"Over the past 40 years, public libraries have followed popular culture through the ever-more-abstract artifacts of the digital age, offering music and video in every format, public computers for Internet access, online branches, and downloadable content...." More recently a number of libraries have turned back to the tangible and become involved in providing what are termed "Maker Spaces", including hosting and supporting the local use of 3-D Printing machines.
The technology called 3-D Printing, also known as Additive Manufacturing, is used to build things by depositing material, layer by layer. It was once a very expensive process used by industrial design for prototyping and model making. Over the last 30 years it has become a wide-spread technology, affordable and accessible to small businesses and individuals. ( See Extensive Wikipedia entry for 3D printing )
The 3-D machines use software that provides a digital blueprint of an object which direct the layer by layer assembly. Fabrication materials can include liquids, powders, or sheet materials which are used to build the model from a series of cross sections.
A recent article in Library Journal, "The Makings of Maker Spaces, Part 1: Space for Creation, Not Just Consumption", describes how the new 3-D printing hardware and software are beginning to be hosted by and used in public libraries. This signals that as traditional libraries have been losing users to both their physical locations and online resources. New services and activities provided by and at the library, can engage and retain users in novel ways.
However, this emerging use of 3-D printing by students and hobbyist in the library has much more serious applications and implications, as a new form of manufacturing. A current law student article in "Cause of Action" the DePaul law student newspaper, "3-D Printing Technology Meet the Bill of Rights" (Feb. 14, 2013, p.6), alerts us to how 3-D printing can provided the ability for individuals to manufacture their own working guns at home ! ( Probably not at the local library )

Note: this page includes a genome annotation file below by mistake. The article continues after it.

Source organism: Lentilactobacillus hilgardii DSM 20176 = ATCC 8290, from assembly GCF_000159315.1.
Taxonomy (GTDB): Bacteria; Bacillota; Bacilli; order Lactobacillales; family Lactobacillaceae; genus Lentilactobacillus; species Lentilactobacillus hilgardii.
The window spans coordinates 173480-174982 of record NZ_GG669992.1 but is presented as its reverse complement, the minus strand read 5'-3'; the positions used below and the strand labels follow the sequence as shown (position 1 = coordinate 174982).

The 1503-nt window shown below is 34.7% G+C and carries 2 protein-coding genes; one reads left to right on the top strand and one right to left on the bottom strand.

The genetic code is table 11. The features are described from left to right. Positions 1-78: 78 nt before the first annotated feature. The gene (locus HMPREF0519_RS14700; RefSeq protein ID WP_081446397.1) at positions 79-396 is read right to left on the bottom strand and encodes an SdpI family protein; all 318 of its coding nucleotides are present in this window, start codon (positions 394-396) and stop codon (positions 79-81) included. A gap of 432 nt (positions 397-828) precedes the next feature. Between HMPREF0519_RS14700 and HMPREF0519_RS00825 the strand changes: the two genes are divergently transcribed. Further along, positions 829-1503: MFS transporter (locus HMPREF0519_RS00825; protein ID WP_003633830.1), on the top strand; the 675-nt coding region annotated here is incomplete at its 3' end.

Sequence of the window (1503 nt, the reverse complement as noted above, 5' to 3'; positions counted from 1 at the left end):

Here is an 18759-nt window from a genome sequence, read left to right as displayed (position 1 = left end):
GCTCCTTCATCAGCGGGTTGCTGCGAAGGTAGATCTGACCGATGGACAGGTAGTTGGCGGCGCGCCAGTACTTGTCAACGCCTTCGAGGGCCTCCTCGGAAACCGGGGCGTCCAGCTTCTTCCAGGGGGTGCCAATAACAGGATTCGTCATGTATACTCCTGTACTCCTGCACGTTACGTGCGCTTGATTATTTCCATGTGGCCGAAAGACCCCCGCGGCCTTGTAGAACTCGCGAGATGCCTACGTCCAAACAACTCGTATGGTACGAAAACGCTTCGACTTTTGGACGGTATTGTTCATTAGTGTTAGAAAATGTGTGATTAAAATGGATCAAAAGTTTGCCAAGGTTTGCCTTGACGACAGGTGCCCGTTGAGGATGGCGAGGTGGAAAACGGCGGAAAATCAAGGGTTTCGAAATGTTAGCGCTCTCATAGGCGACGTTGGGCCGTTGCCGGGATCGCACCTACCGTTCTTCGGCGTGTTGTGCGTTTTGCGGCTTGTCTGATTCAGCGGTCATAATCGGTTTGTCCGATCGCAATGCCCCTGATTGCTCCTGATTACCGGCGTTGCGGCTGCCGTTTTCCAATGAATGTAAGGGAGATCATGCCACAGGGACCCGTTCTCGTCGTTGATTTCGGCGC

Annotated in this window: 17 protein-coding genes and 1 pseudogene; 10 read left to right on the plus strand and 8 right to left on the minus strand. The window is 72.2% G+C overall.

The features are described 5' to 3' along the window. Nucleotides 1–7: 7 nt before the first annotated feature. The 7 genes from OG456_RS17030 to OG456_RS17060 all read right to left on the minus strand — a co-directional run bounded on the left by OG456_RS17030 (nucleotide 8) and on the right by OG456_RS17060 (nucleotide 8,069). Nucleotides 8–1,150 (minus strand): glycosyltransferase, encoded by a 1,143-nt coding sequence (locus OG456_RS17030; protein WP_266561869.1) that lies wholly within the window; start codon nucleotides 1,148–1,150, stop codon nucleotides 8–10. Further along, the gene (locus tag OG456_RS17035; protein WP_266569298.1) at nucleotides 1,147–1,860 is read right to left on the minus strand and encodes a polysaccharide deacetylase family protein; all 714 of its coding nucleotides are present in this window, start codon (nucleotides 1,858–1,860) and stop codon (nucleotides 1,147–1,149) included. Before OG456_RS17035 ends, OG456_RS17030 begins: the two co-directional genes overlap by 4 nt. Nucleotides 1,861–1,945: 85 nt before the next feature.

The author points to the work of a group calling itself Defense Distributed, that has demonstrated the ability to produce a restricted part for an assault rifle. He poses the question of how this emerging capability could seriously undermine the ability of governments to place restrictions on gun purchases. One can see how such requirements as background checks and even possible registration of guns, might become unfeasible, for weapons acquired in this fashion.
The author focuses on the possible implications if the government sought to then, control the availability and use of the software instructions for making these weapons. Much of the hardware designs and software for using personal 3-D printing are open source. As intellectual property or ideas, he sees First Amendment rights of expression implicated in any attempts by government to restrict the use and sharing of such software.
Such protagonist in this arena, like "Defense Distributed", explicitly view their activities as part of the political contention around the use of guns in our society. In Forbes article, "'Wiki Weapon Project' Aims To Create A Gun Anyone Can 3D-Print At Home", Cody Wilson, a 24-year-old second-year law student at the University of Texas, makes this clear :
"...But he doesn’t deny that the project’s goal is to subvert gun control regulations in America and around the world. “It’s one of the ideas of the American revolution that the citizenry should be the owners of the weapons,” says Wilson. “Every citizen has the right to bear arms. This is the way to really lower the barrier to access to arms. That’s what this represents.”
As serious as the implications from this use of 3-D printing are, there are sure to be many more disruptive effects both positive and negative, on society, from the continued development and uses of a technology that the Economist magazine describes as, amounting to a third industrial revolution.